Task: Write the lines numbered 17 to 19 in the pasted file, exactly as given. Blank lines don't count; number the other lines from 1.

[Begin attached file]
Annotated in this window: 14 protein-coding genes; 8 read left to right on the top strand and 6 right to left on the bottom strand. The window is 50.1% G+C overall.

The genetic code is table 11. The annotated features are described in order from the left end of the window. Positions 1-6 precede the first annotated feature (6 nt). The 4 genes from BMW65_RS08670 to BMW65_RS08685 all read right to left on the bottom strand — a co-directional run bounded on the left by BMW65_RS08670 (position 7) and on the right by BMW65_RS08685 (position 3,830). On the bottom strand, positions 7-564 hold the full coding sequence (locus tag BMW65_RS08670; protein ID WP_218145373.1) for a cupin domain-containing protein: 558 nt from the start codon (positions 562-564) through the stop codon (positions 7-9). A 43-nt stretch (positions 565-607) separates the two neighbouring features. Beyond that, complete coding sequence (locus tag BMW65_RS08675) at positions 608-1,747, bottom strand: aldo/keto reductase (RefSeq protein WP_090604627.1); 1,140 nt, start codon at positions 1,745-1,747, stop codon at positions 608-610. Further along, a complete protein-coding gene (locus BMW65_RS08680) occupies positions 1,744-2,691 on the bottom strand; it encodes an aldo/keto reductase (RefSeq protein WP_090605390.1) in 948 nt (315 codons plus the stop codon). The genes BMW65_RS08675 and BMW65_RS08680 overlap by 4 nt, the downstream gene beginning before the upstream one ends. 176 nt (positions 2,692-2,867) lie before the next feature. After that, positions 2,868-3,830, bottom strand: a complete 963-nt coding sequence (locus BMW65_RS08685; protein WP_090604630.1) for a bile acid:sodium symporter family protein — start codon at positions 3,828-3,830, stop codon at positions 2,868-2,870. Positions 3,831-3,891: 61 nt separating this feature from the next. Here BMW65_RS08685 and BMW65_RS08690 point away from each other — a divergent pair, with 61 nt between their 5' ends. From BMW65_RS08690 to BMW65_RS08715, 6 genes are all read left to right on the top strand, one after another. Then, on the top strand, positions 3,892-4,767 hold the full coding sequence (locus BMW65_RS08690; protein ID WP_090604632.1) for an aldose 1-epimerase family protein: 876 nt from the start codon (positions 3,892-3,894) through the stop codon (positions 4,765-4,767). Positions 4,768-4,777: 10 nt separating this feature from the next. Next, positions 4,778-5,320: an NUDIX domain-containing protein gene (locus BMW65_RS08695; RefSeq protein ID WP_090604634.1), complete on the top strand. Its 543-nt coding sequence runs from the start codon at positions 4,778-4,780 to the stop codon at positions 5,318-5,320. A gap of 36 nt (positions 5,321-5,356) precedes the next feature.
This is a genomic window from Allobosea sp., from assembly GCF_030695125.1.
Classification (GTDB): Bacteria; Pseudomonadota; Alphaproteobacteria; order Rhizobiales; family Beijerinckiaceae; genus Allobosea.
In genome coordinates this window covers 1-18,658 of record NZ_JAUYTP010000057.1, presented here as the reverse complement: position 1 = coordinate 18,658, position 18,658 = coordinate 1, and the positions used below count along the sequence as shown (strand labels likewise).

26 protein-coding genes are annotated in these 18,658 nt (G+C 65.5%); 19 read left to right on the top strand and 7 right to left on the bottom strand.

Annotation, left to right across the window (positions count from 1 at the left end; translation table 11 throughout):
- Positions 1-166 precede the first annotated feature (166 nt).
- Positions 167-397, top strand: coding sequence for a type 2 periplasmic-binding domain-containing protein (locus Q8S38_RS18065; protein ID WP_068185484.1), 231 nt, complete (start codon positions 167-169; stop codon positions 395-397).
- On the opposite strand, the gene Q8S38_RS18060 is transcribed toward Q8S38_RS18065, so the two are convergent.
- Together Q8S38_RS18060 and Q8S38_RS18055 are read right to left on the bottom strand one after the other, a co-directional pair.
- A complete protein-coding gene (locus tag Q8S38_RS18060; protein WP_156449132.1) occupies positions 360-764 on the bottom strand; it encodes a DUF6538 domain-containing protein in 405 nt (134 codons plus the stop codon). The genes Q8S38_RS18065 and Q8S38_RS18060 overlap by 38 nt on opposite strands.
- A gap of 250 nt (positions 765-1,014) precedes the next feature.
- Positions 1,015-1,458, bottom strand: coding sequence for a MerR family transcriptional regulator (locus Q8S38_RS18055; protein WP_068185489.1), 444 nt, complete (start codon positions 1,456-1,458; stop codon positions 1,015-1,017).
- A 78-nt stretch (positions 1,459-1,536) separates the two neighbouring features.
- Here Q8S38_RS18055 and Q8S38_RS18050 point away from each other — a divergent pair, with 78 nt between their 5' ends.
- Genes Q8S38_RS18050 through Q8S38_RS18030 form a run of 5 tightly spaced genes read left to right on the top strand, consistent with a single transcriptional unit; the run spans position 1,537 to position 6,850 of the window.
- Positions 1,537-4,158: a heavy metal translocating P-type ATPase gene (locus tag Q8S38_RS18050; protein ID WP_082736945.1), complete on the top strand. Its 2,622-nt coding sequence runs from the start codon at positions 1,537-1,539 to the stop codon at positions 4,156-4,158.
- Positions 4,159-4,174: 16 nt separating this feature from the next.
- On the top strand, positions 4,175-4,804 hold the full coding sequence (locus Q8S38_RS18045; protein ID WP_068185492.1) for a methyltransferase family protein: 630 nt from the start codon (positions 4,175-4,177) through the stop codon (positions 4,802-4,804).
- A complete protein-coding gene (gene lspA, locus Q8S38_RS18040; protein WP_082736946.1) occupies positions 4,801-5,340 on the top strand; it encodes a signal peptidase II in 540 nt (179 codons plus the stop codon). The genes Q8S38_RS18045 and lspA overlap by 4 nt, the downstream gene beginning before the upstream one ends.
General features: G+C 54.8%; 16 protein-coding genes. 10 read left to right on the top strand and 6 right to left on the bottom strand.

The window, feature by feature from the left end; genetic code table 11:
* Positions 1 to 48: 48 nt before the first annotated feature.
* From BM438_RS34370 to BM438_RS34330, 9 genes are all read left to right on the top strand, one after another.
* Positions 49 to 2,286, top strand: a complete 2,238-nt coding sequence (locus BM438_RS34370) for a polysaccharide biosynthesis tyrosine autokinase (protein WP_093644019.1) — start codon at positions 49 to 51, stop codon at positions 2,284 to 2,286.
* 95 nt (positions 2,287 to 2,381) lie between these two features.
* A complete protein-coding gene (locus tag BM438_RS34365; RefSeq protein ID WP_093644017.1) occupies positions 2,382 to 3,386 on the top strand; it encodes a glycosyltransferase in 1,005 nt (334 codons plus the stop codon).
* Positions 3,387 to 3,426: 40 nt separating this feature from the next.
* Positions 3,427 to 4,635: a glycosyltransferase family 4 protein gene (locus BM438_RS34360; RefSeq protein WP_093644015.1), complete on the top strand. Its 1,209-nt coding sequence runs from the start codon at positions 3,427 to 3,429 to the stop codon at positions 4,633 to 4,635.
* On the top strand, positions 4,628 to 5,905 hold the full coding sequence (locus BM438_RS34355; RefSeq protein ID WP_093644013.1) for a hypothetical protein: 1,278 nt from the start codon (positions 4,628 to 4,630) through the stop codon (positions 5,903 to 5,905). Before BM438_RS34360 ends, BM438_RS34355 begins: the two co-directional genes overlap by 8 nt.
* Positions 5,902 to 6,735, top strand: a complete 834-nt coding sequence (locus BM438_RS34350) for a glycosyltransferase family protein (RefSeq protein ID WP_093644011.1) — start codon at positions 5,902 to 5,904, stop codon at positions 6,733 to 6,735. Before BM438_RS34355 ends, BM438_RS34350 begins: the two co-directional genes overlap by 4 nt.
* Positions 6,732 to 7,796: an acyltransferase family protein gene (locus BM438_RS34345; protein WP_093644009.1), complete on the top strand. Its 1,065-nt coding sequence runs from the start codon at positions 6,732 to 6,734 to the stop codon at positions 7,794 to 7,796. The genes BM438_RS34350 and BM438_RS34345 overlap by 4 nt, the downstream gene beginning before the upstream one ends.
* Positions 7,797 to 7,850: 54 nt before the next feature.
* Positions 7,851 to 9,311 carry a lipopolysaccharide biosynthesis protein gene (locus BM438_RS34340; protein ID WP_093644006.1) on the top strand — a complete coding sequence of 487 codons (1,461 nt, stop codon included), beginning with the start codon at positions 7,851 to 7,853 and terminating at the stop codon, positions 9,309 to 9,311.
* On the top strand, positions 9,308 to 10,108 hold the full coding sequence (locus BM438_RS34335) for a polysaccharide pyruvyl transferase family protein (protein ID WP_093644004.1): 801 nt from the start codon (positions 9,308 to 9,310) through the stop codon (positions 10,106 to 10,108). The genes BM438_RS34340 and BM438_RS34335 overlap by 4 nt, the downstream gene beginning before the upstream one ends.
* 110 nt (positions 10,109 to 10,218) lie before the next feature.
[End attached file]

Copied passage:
- Genes Q8S38_RS18050 through Q8S38_RS18030 form a run of 5 tightly spaced genes read left to right on the top strand, consistent with a single transcriptional unit; the run spans position 1,537 to position 6,850 of the window.
- Positions 1,537-4,158: a heavy metal translocating P-type ATPase gene (locus tag Q8S38_RS18050; protein ID WP_082736945.1), complete on the top strand. Its 2,622-nt coding sequence runs from the start codon at positions 1,537-1,539 to the stop codon at positions 4,156-4,158.
- Positions 4,159-4,174: 16 nt separating this feature from the next.